The Great Ocean Road was built by the survivors of WWI as a tribute to their fallen
comrads. It was also a way to put the returning service men to work. It was done
in sections taking about 20 years to build.
The Great Ocean Road follows the coast in the southeast part of the country. In the
USA it would curve from South Carolina to Mississippi, if you cut across Florida.
But the terrain is not nearly as flat as that part of the USA.
After leaving Ballarat and the Sovereign Hill fun park we headed south for a day.
We stopped at a small town campground and the next morning was the Saturday farmer’s
market. So we went.
We enjoy these local events and have a good time talking to the locals, eating local
foods, in this case breakfast, and generally watching the fun, like harp and violin
music or wool spinning. After an hour or so we headed out and a few kilometers down
the road came upon the arch at the top of the page.
The Great Ocean road follows the water’s edge for most of its way. It only goes inland
when the path is insurmountable. It in many places reminded us of the Oregon coast
In other places it looked more like Big Sur in California with the road cut into
the steeply sloped hillside.
When we took a break at a local info center we saw all of these hopeful Cockatoos
watching a family from India have lunch out of the trunk (boot) of their car.
At other times of the day we were dodging rain clouds. During our stop at Stevensons
Falls we wore our raincoats but didn’t need them after all.
Not all of our travels are boring, just look at the sign on the inside of the stall
door in the men’s toilet. Who really needs to be told not to “stand on the toilet”
or to “do it” on the floor? I got a good laugh at it but someone thought it was necessary
and that was probably because users were actually doing this!
And then on the right is a warning sign for wildlife that has been modified by someone
with a black marker and a sense of humor!
The Cape Otway lighthouse is on the tip of a point that sticks out and caught unwary
sailing ships. It was built in 1848 and used whale oil to create the light. In 1891
the top was replaced with a “modern” kerosene lamp and a Fresnel lens. In 1939 it
got electricity from its own
generator. In 1994 it was replaced by a smaller (to the right of the tower) light
that is completely automatic and no longer required a lighthouse keeper. The keeper
lived in the right hand building and his assistant in the left. These were married
men with families and life was tough at first. Supplies came by sea every 6 months
and landed about 6 k. away (over 3 miles). Then the family hauled it all home by
cart. A WWII radar bunker is near the hump in the left side of the picture. Both
German and Japanese ships and subs patrolled this area.
One of the big attractions along the Great Ocean Road is the 12 Apostles. These are
several (not 12) pieces of the coast that are standing free of the coast. Over time
Mother Nature washes away the cliffs and creates the towers. She also washes away
the base of the towers and collapses them too.
The best viewing platform was out the narrow point that someday will become its own
tower. Look close and you can see the crowd all along the trail out to the tip.
And this is out on the point looking back. This is a VERY popular site and draws
the busloads of tourists, most of whom are Chinese. We saw tour buses with the name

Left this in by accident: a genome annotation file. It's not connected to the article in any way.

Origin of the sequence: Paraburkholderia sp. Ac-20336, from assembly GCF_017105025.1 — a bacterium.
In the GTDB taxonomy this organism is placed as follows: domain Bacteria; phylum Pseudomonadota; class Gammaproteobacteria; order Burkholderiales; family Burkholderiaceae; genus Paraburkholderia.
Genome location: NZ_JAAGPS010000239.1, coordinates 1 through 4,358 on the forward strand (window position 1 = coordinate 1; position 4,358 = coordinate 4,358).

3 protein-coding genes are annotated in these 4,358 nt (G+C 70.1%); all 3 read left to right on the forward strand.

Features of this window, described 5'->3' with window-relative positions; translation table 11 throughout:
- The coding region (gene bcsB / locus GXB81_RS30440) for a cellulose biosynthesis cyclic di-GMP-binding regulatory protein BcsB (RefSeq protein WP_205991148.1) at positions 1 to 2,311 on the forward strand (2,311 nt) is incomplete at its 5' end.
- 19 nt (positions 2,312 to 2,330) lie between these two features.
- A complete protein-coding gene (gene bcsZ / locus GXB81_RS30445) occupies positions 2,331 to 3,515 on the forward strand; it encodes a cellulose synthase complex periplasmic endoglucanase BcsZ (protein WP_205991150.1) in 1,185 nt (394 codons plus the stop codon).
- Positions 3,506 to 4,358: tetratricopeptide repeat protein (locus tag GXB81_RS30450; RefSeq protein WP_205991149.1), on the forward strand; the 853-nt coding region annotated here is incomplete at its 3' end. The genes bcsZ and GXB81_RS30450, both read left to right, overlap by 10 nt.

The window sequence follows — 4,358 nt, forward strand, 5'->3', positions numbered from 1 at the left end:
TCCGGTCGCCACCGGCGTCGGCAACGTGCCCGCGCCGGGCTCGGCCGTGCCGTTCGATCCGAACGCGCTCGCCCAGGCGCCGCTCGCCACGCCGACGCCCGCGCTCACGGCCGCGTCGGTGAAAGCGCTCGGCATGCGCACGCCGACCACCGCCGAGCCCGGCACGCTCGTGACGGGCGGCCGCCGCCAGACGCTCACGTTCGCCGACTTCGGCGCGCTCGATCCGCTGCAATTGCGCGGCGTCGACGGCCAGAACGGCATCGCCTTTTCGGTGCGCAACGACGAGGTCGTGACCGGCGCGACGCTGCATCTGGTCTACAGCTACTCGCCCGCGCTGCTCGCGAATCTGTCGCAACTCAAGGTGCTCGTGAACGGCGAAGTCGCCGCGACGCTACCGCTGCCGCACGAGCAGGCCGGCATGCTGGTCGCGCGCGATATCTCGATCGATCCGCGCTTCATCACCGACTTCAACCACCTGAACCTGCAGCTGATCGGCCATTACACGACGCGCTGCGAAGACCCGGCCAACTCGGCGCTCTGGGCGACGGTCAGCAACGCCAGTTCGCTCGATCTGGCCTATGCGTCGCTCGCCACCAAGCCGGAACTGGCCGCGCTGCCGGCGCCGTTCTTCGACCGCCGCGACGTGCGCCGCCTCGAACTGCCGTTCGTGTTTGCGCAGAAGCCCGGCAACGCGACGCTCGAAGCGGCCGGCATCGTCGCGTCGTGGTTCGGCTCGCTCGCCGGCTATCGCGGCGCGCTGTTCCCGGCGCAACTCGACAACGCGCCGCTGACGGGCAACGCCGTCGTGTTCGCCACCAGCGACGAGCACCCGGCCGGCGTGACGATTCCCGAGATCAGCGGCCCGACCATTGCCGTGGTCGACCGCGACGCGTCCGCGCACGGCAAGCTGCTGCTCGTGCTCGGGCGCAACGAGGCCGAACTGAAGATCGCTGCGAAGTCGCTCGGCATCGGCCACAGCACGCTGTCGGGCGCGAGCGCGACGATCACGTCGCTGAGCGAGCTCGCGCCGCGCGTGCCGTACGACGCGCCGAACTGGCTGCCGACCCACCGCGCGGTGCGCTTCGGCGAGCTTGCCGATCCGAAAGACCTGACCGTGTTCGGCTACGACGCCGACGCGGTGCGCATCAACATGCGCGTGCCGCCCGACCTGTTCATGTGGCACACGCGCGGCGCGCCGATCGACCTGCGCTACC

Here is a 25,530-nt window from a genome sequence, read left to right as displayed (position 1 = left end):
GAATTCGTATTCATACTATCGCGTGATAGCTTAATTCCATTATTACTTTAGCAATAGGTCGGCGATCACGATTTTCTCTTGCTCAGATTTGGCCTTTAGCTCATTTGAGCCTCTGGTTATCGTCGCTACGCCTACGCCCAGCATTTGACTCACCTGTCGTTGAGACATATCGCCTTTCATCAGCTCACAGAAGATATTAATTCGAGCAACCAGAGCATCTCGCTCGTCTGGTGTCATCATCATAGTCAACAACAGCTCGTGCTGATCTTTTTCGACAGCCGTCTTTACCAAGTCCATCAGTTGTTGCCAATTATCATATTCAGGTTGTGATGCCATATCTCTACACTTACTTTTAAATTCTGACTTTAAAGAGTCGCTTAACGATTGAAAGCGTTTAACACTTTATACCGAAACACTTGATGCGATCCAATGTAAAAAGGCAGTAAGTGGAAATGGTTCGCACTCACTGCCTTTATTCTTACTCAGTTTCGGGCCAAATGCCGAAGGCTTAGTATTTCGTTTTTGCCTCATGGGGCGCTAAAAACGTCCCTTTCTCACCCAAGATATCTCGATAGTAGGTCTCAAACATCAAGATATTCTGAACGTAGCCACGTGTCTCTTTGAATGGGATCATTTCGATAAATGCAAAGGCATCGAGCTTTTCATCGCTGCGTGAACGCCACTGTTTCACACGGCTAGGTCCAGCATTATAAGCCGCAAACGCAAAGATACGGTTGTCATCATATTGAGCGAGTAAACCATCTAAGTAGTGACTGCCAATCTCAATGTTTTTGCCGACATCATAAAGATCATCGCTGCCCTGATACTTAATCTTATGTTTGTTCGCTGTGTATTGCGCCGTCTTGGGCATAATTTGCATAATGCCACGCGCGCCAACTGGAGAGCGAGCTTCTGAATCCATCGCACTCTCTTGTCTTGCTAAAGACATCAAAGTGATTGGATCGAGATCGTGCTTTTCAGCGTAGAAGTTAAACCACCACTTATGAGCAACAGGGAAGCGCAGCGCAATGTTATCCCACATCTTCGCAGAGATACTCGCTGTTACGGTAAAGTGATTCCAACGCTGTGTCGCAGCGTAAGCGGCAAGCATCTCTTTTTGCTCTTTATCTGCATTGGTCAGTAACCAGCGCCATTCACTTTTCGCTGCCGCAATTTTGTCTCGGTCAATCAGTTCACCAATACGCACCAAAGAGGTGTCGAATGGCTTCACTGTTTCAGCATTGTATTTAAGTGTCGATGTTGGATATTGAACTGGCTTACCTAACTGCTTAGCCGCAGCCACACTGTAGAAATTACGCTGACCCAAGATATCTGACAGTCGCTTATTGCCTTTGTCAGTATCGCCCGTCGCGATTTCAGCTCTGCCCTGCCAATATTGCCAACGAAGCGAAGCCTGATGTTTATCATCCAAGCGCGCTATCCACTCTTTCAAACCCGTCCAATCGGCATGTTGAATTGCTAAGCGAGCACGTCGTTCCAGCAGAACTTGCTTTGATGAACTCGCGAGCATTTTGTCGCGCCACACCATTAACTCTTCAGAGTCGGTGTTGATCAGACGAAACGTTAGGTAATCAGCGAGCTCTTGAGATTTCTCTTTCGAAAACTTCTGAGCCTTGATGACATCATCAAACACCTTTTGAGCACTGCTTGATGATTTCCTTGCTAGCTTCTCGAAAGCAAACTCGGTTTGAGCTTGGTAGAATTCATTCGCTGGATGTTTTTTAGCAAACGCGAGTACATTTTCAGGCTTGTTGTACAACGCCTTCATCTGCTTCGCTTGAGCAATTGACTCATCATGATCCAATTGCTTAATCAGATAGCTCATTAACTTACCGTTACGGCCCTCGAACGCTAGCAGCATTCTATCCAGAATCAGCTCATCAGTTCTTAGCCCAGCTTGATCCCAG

of the company written in large Chinese characters and, underneath, in very small
English letters. They obviously are doing fine from just the Chinese visitors to
Australia. We have seen these buses everywhere in Australia but not in the numbers
as there are here and at the “Three Sisters /Scenic World” lookout.
This was just about the end of the Great Ocean Road and we headed to Ararat where
the Gum San Chinese Heritage Center resides. This center is a museum of the work,
art and culture that 85,000 Chinese miners brought to Australia, mainly in the southeast
section of the country, including Sovereign Hill. Three quarters of them eventually
went home or on to other countries to work. One group of 700 hopeful miners sailing
on the same ship landed and was exploring this area, looking for gold in creeks and
draws when they came upon the alluvial gold at this site. They tried to keep it a
secret but buying supplies with gold nuggets gave it away, swamping the area with
all kinds of miners. This turned out to be the richest gold site in Australian history
and the only town based on a Chinese discovery of gold. The alluvial field was 8
km. (5 mi.) long, 200-300 feet wide and up to 70 feet deep allowing some 3,000 claims
to be registered. The gold was being found up to 25 ounces per “wash” (the bucket
of gravel brought up to be sifted).
Most of what they brought with them were mining tools but as they spent the years
here they brought their culture and arts too. The Chinese had real problems with
the other, European heritage, miners. The European countrymen controlled the government
and the Chinese were heavily discriminated against, including a yearly head tax that
no other group had to pay.
The gentleman in the opening picture for this section is Guan Di, the guardian of
China and her people.
Our next destination is the Grampian Mountains. The mountains are the remnants of
old volcanoes. Shield volcanoes that spread out instead of towering high like the
ones at home (Mt. St. Helens for example). This is one of the old calderas.
There are many hiking trails in these mountains. We took the one to MacKenzie falls.
It was about 800 meters (½ mile) each way. Alongside the trail the trees and brush
were recovering from a bush fire three year earlier that burned the entire area.
These flowers were the prettiest of the several we saw in the recovering forest.
And we haven’t shown you any flowers in a long time.
We are now one day away from our friend’s home in Lobethal in the Adelaide Hills.
We will be staying with them through Christmas.